Page last updated at 15:50 GMT, Saturday, 15 November 2008

Buried pigs provide murder clues

A pig being lowered into the ground by scientists
The study could help police find murder victims' unmarked graves faster

Scientists in Staffordshire have been using dead pigs and geophysics to develop research that could help police find the buried remains of murder victims in unmarked graves faster.

Five pigs that were destined to be sausage meat have been buried in shallow graves on the Keele University campus, in Stoke-on-Trent so scientists can study their decomposition.

Researchers said it meant they could build up a template which would help police recognise buried human remains in typically British areas like woods and moorland, when sweeping areas with specialist geo-physical instruments.

In the US, the law in some states allows similar testing to be carried out on human corpses, but that data is based on decomposition rates specific to the US climate and soil.

Head researcher Dr Jamie Pringle said pig flesh had similar properties to human flesh, which was vital for a decent comparison.

He said: "We're not allowed to use human tissue in the UK, so pigs are a good second choice.

"Similar size to us and have similar hair, skin and body-fat ratio."

We're not allowed to use human tissue in the UK, so pigs are a good second choice
Dr Jamie Pringle

The 12-stone pigs were reared on an organic farm in Stoke-on-Trent and had previously been destined to be sausages, Dr Pringle said.

Some of the pigs were wrapped in plastic, while others were left "naked" in the graves, as 75% of human remains found by police were partially clothed or covered.

The four-month-old pigs were buried in December 2007 and their graves are tested each week with geo-physical instruments, including ground-penetrating radars used by utility companies for detecting underground cables and pipes.

Radar readings allow the scientists to build up two-dimensional vertical slices to make a three-dimensional image.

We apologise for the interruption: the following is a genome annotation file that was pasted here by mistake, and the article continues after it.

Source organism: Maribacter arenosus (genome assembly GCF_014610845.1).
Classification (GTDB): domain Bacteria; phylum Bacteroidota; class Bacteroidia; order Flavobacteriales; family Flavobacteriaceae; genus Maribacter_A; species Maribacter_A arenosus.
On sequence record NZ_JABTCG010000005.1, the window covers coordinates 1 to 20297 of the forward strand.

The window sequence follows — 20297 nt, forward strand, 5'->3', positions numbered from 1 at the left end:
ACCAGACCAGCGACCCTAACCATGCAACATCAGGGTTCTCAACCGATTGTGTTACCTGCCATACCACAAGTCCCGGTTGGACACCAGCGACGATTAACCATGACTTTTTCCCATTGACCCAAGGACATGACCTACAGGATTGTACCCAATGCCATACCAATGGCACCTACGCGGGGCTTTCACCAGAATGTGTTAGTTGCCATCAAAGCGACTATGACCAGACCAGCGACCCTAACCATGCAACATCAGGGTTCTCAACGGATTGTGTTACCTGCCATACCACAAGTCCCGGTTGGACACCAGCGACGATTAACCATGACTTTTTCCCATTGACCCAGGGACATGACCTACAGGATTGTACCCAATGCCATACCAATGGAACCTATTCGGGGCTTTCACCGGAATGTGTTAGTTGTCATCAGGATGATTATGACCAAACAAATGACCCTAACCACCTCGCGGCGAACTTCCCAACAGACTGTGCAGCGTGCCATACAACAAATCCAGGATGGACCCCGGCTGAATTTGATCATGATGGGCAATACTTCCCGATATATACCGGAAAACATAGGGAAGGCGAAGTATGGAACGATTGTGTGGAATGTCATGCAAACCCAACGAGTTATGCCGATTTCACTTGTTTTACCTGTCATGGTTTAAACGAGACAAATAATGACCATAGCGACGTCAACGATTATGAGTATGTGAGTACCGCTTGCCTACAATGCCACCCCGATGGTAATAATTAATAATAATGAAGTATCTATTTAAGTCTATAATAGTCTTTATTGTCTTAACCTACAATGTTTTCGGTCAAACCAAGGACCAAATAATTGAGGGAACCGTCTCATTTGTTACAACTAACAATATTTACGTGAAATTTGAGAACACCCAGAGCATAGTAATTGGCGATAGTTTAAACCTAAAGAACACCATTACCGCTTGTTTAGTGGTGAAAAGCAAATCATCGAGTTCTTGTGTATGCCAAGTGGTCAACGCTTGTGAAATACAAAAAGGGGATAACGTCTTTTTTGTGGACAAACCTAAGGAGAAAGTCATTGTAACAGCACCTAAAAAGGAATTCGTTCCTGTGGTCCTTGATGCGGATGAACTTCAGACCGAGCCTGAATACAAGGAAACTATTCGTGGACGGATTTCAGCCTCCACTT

The resulting images will show a contrast between the body and the background material, alerting searchers to a potential body.

Fluids from pigs have contrasting properties that can sustain electric fields, which are reflected in the radar's beam.

The beam shows up as a bright blue patch on data, alerting searchers to a potential body.

PhD student John Jervis said: "This equipment transmits a pulse of radar energy into the ground.

"If there is anything with contrasting dielectric properties that will reflect that energy."

The team also used electrical currents to measure the level of resistance in the ground for any anomalies in the soil.

Tests have found that the fluid from a decomposing pig becomes increasingly conductive over time, 1,000 times more conductive than the surrounding soil moisture after a year in the ground, while tests on the wrapped pigs showed the current was forced to travel around the pig's body.

Serial killers

Similar geo-physical testing was used to find the bodies in the Fred West case.

Fred West, who was charged with 12 murders, escaped trial by committing suicide in his prison cell in January 1995.

His wife Rosemary West, now 50, was sentenced to 10 life sentences in November 1995 for the murder of 10 young women and girls.

Most of their victims were buried underneath the Wests' house at 25 Cromwell Street, Gloucester.

The team has also been working closely with experts from Staffordshire University.

Professor John Cassella, of Staffordshire University Forensic Science Department said: "What this research shows is that there is an optimum time for detecting bodies using geo-physical techniques.

There is a window of five to eight weeks after the body is buried when the signals are strongest
Professor John Cassella

"There is a window of five to eight weeks after the body is buried when the signals are strongest.

"After that the signal becomes weaker and weaker.

"If the police know a body has recently been buried, they might be better holding off for a couple of weeks before they use this technique to find it.

"This knowledge could help them narrow down the search area they need to examine."

Keele researchers said they were using their techniques in an ongoing murder investigation with police, but would not be drawn on the inquiry.

Dr Pringle said he hoped the data would provide a "gold standard" for helping police in their search for murder victims.


Pigs have similar flesh to humans

Print Sponsor

Universities try new grading plan
20 Oct 08 |  Education

The BBC is not responsible for the content of external internet sites

Has China's housing bubble burst?
How the world's oldest clove tree defied an empire
Why Royal Ballet principal Sergei Polunin quit


Americas Africa Europe Middle East South Asia Asia Pacific